3. Ability to sell

Landscape full size dissected Japanese maples sell well to the households with the higher incomes. Still, it takes salesmanship in order to move them out of the nursery.
Landscape full size dissected Japanese maples sell well to the households with the higher incomes. Still, it takes salesmanship in order to move them out of the nursery.

A passion for setting up nursery beds and greenhouses, working with labor, or designing a demonstration garden are important in becoming a successful nurseryman or retailer. However, technical and production skills still pale in comparison to the ability to sell products, services, programs, and financial plans to customers, service companies, and financial loan officers. Wholesale nurseries that supply the chain stores often compete on price. But in doing so they often have to design very large operations and employ large labor forces. Independent retailers can not compete with mass merchandisers (6) on price. Nor can they stock the same products as a chain store.

Independent retailers focus their efforts on perceived value of their products (7) rather than price. They look to stock a multitude of products that are larger, more select, more unique, or have higher price tags than the chain stores. They work on the basis of 80% of their sales are to 20% of their customers. Unlike the traditional farmer growing a commodity item, an astute independent is a price ‘setter’, rather than a price ‘taker’. Finally, a horticultural entrepreneur understands the emotional needs of his customers, which includes the beauty, serenity, creativity, and individuality that comes with arranging and enjoying a range of different plant types.

4. Possess a skill

Under an ideal scenario a nursery owner would have attended a 4-year University program in horticulture, been raised on a farm, can feel comfortable talking about borrowing money, and has no qualms about trying to sell a $200 containerized weeping spruce to developer looking to build luxury condominiums. While there may be individuals that posses all of these skills and experiences, in general they don’t frequently exist. Entrepreneurs with business backgrounds often don’t have the technical training required for specialized horticultural crop production. Traditional crop farmers looking to diversify into nursery stock often envision rows of perfectly formed trees, shrubs, or perennials without thinking through the entire marketing sequence.

Community colleges offer introductory courses in horticulture and business management. Local nurseries frequently need summer sales help caring for and selling plants during the winter-spring sales push. The U.S. Small Business Administration (8) offers on-line classes in starting a new business. It is possible to find a small family run nursery to become friends with. Finding such a mentor can be invaluable. All of these people or organizations are available for the eager entrepreneur to learn from.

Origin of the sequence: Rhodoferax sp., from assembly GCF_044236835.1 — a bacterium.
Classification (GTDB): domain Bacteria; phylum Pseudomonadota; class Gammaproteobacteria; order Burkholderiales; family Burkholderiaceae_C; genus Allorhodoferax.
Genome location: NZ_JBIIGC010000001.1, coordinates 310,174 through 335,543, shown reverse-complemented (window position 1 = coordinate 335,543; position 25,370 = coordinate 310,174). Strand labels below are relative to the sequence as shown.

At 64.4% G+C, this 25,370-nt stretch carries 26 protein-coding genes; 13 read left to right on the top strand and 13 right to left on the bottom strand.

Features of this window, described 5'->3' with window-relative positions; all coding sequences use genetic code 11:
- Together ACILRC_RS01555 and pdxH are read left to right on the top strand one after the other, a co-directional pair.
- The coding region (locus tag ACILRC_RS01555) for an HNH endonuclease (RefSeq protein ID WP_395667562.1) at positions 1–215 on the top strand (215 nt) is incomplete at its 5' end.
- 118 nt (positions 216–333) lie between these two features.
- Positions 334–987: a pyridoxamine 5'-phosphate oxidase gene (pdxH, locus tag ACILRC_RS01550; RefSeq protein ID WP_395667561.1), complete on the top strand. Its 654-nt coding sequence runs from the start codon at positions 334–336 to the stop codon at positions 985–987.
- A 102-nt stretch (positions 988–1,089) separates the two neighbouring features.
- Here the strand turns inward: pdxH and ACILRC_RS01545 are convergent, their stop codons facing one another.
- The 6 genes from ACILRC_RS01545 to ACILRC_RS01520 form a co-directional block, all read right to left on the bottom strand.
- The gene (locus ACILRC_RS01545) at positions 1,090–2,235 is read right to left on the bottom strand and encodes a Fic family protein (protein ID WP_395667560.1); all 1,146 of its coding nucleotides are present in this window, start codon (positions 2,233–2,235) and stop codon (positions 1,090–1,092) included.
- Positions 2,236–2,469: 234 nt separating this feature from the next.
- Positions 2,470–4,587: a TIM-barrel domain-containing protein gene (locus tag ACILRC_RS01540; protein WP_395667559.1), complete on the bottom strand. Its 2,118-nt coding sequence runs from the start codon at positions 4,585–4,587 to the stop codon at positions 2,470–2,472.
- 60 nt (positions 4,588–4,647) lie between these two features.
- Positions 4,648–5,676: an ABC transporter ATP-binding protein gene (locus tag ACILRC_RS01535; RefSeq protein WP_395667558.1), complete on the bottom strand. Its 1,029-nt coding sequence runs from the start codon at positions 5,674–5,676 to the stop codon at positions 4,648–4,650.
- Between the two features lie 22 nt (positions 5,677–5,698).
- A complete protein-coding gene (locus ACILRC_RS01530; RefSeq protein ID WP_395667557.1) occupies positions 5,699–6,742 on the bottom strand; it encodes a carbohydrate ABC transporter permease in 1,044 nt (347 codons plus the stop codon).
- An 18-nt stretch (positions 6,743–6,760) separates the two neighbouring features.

5. Willing to learn

The beginning entrepreneur who does not question his or her shortcomings in establishing a new enterprise will face daunting challenges that could have otherwise been solved by ether self study or seeking out a qualified consultant. Fortunately the nursery and landscape industry has a very strong base in the Pacific Northwest. There are active state industry trade associations including the Oregon Association of Nurseries (9), and the Washington State Nursery and Landscape Association (10). Each of these state organizations has monthly trade magazines, and both annual as well chapter association meetings in different locations. On the national level the American Nursery and Landscape Association (ANLA, 11) provides education, research, public relations, and representation services to more than 2,200 members. Included in the the membership is a subscription to the American Nurseryman magazine, which is published twice a month. This 80-plus page trade journal is replete with practical articles on all phases of the nursery, landscape, and garden center industries. The ANLA also has the most extensive collection of books, software, and videos related to the production, marketing, labor, and pest management of commercial plants.